How to Run a Successful Snapchat Geofilter Campaign
Gary Vaynerchuck put it well when he said, “Compared to other mediums, a custom Snapchat geofilter is a branded impression on steroids.”1
If you’re not familiar with the concept, Snapchat Geofilters are graphic overlays that are only available when a user is in a specific location.
Back in November 2016, P&G tried a bold experiment to see if Snapchat advertising can be tied to in-store sales. Spoiler, the answer is yes.
Here’s how it worked: Whenever a Snapchat user was within a certain proximity to an Ulta store, they were given the option to place the CoverGirl custom filter on their photo.
Though they didn’t release specific numbers, a company representative stated that the campaign was cost-effective and had a measurable impact.
At the time P&G ran the campaign, the feature wasn’t available to just anyone.
But now it is.
Why Geofilters are great for advertisers big and small
Last year, Snapchat introduced On-demand Geofilters, an online tool that allows both individuals and businesses to create custom geofilters starting at just $5.
We were curious to put Gary Vee’s statement to the test, so we ran a campaign for one of our launch events in Toronto.
For just $5 we drove:
- 115 conversions (or uses of the filter)
- 13.5k views
Pretty solid for a tiny geofence and attendance of less than hundred people!
Here’s how to get started and a few tips for success
Let’s walk through the basic process and talk about a few things we’ve learned that will make your life easier, and most importantly, improve your results.
You’ll notice several options for creating your design, including using Snapchat’s online design tool, downloading its templates, or uploading your own design.
Snapchat has done a great job at making it easy to build simple geofilters. However, if you need something a bit more complex, we recommend checking out PepperFilters or enlisting a designer.
Tips for designing a high-performing geofilter:
1. Broadly applicable, “frame style” filters work best. You should design these filters to make users feel like they’re adding your content or brand to their unique experience. For example, if you put on an awards ceremony, you might create something like this:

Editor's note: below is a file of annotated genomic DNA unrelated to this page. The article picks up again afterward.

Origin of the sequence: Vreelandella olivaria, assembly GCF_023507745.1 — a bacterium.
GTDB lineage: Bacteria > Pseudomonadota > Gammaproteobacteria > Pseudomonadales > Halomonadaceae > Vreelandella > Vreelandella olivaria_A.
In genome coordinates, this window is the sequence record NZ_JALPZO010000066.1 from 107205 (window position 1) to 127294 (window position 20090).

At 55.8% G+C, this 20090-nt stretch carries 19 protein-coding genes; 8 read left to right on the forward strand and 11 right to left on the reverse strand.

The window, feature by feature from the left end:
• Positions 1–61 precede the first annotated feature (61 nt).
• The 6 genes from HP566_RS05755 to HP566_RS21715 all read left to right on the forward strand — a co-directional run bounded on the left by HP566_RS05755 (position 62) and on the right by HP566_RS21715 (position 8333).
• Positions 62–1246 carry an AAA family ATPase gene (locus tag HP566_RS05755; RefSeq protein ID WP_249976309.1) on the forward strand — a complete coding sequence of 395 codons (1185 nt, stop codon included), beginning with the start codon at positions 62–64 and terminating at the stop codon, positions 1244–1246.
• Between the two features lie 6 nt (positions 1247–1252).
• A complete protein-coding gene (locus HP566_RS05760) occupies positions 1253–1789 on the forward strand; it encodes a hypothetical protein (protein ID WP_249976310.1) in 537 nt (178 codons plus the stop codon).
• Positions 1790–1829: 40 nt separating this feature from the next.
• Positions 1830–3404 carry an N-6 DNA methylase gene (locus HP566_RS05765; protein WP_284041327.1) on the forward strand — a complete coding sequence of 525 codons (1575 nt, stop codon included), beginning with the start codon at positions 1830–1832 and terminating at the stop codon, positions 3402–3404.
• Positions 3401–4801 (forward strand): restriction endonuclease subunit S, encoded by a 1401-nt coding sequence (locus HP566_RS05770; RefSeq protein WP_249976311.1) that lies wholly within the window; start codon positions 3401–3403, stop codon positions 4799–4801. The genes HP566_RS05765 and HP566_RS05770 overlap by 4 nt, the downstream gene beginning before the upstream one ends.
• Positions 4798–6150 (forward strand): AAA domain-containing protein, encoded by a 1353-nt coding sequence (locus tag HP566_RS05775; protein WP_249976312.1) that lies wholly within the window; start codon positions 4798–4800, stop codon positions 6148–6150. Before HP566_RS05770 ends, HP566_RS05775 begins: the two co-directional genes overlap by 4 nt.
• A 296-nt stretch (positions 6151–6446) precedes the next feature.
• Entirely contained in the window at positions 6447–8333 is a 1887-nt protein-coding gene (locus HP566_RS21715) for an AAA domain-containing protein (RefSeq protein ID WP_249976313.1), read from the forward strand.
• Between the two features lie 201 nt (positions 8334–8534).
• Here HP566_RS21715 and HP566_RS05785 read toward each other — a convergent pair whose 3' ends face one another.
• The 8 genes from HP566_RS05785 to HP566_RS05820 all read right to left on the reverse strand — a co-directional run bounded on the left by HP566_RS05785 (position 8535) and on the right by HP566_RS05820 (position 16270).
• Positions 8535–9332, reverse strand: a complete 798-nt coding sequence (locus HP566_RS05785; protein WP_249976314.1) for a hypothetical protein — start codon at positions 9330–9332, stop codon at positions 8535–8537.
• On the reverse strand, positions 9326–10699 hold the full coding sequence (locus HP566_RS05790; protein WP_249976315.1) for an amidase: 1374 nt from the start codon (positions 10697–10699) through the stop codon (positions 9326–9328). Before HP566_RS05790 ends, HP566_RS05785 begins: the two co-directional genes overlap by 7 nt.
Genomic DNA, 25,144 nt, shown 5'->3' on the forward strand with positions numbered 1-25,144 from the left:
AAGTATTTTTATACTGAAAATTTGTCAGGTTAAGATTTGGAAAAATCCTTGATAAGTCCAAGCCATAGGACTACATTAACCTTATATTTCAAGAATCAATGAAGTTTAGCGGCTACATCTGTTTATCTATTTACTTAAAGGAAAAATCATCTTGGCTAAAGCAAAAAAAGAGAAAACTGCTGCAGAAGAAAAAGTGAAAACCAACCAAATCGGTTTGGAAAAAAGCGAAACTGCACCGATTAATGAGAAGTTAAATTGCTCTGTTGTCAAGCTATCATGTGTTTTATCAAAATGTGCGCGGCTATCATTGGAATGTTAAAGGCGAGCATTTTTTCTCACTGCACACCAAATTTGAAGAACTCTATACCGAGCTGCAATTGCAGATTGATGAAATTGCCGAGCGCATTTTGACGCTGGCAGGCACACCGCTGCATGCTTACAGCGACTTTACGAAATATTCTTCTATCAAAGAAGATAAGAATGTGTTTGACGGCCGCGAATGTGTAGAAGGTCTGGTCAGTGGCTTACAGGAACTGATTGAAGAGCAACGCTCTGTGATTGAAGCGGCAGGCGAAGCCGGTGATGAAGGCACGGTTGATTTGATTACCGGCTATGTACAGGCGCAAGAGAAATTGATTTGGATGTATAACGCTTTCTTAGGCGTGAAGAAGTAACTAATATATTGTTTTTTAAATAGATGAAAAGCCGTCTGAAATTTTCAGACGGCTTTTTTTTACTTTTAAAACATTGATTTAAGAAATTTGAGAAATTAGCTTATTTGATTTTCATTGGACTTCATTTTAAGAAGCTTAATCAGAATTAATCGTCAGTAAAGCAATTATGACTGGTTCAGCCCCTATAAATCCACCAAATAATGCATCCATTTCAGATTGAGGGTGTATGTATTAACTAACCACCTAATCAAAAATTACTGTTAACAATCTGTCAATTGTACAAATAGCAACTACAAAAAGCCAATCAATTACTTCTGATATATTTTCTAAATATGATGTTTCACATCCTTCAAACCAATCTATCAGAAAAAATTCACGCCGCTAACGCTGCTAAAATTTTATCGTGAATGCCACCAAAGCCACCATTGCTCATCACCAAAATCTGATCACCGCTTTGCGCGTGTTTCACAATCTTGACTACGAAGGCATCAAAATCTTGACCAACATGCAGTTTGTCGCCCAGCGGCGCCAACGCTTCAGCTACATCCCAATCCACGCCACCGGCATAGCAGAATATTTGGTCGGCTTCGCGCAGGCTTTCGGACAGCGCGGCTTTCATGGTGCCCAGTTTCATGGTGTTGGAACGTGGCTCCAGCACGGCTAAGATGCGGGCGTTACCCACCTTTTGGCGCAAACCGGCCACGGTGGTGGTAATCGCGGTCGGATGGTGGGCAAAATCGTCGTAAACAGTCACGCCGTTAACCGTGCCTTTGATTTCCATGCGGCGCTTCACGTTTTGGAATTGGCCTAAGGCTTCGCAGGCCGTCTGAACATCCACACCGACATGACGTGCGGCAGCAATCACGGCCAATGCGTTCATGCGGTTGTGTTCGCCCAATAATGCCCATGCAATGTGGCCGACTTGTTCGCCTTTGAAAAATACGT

2. Ensure it looks good when used on a light background as well as a dark background. You have no control over the weather/lighting conditions where these will be used!
3. Don’t have your image take up too much of the screen. Keep it either at the top/bottom or focused to one side.
4. Don’t put content right in the middle of the screen. People often apply filters to selfies, and having content obscure their faces will decrease the likelihood that they’ll use them.
5. Don’t overbrand. If you overly brand your filter, you may risk a lower usage rate. Consider your audience, and make the incorporation of your branding feel seamless.
If you need some inspiration, check out this Tumblr page: http://bestsnapchatgeofilterslist.tumblr.com/
Your creative is done, now what?
Once you have your design, it will take you less than a minute to finalize your campaign. You’ll set flight dates, lock in the location, input your account and payment info and then you’re done!
After you hit submit, it will take a few hours to be approved.
Making sense of the reporting
One drawback about geofilters is that you aren’t be able to see how your filter is performing while the campaign is running.
Once your campaign is over, this is what you’ll see:
Here’s what those numbers mean:
- Impressions = Swiped past / tested the geo filter
- Conversions = People who actually used the filter
- Views = People who saw your filter that was applied to an image or video
You have the formula, now what are you waiting for?
Snapchat geofilters are easy to build, budget friendly, highly effective, and take almost no time at all to get up and running.
So what are you waiting for? Start experimenting!
And if you’re an AdParlor client, not only will you soon be able to run geofilter campaigns directly through our platform, but we can help design your geofilter creative as well!
Special thanks to my co-contributor Nick Lenko for adding his input about what makes a great geofilter.